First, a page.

Middle Ages and Modern Times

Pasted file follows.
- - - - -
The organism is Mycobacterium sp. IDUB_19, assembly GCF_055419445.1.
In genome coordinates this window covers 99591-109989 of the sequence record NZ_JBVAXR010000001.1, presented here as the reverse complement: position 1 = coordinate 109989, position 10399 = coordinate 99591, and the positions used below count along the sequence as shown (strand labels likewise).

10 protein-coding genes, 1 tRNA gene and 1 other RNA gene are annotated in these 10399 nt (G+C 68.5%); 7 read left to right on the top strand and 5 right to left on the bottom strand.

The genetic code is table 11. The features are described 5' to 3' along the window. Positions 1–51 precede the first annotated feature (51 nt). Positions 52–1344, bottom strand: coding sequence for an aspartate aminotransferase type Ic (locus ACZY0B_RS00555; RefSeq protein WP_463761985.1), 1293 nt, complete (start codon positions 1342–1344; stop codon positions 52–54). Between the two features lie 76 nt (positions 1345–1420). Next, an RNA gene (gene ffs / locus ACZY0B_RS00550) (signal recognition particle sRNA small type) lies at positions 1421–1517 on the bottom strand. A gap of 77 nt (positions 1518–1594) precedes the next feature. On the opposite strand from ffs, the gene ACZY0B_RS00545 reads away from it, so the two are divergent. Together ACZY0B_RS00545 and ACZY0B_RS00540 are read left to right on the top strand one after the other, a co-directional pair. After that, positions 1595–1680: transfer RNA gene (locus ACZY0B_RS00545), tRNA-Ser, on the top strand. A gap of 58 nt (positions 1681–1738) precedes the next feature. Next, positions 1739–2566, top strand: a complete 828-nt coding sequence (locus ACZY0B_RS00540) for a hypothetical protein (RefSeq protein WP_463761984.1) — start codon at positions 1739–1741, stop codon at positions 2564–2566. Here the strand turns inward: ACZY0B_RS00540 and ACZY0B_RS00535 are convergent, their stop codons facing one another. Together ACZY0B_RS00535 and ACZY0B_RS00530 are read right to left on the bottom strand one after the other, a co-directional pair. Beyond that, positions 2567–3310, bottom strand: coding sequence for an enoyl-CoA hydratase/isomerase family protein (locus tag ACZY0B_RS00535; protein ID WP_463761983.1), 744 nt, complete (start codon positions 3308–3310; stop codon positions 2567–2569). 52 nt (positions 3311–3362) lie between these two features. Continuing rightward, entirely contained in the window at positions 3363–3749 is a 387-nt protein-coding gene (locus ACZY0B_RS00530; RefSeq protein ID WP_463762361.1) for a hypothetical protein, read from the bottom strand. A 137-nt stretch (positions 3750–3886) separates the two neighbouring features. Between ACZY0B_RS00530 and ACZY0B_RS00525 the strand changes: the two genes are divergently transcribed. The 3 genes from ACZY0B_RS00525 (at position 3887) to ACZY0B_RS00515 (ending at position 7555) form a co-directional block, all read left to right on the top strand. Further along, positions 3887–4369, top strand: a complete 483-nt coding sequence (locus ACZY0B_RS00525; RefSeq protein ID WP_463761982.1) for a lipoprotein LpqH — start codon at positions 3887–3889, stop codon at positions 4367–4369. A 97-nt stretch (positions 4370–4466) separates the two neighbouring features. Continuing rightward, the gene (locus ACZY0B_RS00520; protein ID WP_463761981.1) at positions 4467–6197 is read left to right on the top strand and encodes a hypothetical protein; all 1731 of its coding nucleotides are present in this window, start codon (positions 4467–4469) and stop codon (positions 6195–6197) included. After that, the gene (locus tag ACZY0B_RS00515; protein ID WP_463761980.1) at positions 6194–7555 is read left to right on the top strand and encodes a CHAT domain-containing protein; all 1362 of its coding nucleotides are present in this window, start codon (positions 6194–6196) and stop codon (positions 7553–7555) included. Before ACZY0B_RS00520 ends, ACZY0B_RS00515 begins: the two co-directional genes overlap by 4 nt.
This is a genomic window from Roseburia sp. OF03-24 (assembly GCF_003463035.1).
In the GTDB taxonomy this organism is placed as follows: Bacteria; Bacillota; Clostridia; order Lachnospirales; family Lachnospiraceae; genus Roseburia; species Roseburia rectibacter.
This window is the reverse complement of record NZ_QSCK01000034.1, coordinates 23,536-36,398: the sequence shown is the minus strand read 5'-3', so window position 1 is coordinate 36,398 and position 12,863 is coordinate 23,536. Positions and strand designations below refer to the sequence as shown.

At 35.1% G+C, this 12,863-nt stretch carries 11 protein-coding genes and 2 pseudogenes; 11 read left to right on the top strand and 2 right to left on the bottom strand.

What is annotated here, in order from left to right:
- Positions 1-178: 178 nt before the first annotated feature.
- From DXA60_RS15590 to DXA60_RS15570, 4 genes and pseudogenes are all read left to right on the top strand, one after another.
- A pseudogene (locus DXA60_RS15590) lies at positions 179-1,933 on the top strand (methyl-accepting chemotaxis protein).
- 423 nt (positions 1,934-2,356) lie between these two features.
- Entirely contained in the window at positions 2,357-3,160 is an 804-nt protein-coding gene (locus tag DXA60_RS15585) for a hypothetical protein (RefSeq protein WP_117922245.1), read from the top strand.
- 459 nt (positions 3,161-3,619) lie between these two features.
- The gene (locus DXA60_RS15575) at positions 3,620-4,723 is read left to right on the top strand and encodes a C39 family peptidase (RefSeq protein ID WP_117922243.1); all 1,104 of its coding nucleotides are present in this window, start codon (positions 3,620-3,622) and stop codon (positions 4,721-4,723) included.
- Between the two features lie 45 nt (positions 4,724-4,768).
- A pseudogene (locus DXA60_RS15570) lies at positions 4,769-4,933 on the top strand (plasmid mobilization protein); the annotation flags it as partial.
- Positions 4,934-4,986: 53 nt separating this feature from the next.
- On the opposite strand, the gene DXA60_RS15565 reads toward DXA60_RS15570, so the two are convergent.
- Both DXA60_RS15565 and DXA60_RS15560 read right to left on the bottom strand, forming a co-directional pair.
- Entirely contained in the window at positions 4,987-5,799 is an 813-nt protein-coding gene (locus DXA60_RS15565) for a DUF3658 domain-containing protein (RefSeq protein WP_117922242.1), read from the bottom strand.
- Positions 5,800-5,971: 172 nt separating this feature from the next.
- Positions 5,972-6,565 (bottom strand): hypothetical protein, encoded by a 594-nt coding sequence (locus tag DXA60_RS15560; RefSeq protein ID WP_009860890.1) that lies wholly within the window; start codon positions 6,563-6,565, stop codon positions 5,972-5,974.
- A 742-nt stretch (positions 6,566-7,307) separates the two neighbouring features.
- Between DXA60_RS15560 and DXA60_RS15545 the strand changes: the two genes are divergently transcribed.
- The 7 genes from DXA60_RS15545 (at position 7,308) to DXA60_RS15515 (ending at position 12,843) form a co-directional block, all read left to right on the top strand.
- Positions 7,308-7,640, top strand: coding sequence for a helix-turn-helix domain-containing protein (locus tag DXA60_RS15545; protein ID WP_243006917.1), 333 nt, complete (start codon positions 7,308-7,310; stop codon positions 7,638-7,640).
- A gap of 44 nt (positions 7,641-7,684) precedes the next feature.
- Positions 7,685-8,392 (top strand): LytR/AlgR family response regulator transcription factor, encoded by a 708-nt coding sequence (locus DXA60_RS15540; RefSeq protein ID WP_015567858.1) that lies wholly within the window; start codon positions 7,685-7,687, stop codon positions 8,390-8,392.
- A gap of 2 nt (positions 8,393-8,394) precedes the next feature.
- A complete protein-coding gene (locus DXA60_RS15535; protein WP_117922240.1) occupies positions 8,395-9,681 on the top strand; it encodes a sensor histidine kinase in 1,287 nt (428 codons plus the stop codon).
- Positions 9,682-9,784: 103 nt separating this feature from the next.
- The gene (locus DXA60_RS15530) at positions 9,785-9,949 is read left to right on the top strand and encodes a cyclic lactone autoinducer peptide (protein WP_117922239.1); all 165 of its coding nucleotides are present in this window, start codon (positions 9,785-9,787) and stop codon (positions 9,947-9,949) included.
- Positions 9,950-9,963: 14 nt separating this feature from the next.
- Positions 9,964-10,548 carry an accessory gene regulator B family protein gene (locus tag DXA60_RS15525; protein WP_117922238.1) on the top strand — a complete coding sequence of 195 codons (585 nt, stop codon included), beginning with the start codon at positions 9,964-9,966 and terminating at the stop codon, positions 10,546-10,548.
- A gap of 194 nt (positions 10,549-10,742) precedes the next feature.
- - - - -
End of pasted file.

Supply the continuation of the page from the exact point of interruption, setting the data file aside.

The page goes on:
Like the practice of *crafts in general by Jews in the Middle Ages, the intricate craft of the goldsmith and silversmith continued to be a widespread Jewish occupation south of the Pyrenees and in the Mediterranean lands, while there was little activity among Jews in this profession north of this demarcation line. The specific combination of skills and financial acumen needed for the goldsmith's trade is evidenced in the information that has been preserved about the plying of this craft by Jews in Muslim countries. The records of the Genizah of Cairo show that goldsmithing was a common, lucrative, and highly specialized profession of Jews in Egypt and the surrounding area as far as Aden in the 11th and 12th centuries. In Iraq, Persia, Yemen, and the Maghreb many of the goldsmiths were Jews. That this was a widespread Jewish occupation in Muslim countries may be explained by the contempt in which artisans were held by the Arabs. In pre-Islamic Arabia there was a tribe of Jewish goldsmiths, the Zuaynuga, who were defeated and forced to accept Islam by Muhammad. The preponderance of Jews in goldsmithing and silversmithing, particularly in the manufacture of jewelry, continued well into the modern period. In Baghdad, in 1844, 250 of 1,607 Jewish families employed in industry and trade were goldsmiths by profession. In Yemen in particular, the Jewish artisans attained a high standard of skill and artistry. Jews there even believed that the few Muslim goldsmiths were descendants of Jews who had been forcibly converted. The mass immigration to Israel after 1948 of the Jews of Yemen and other Arab countries helped to develop a local jewelry industry.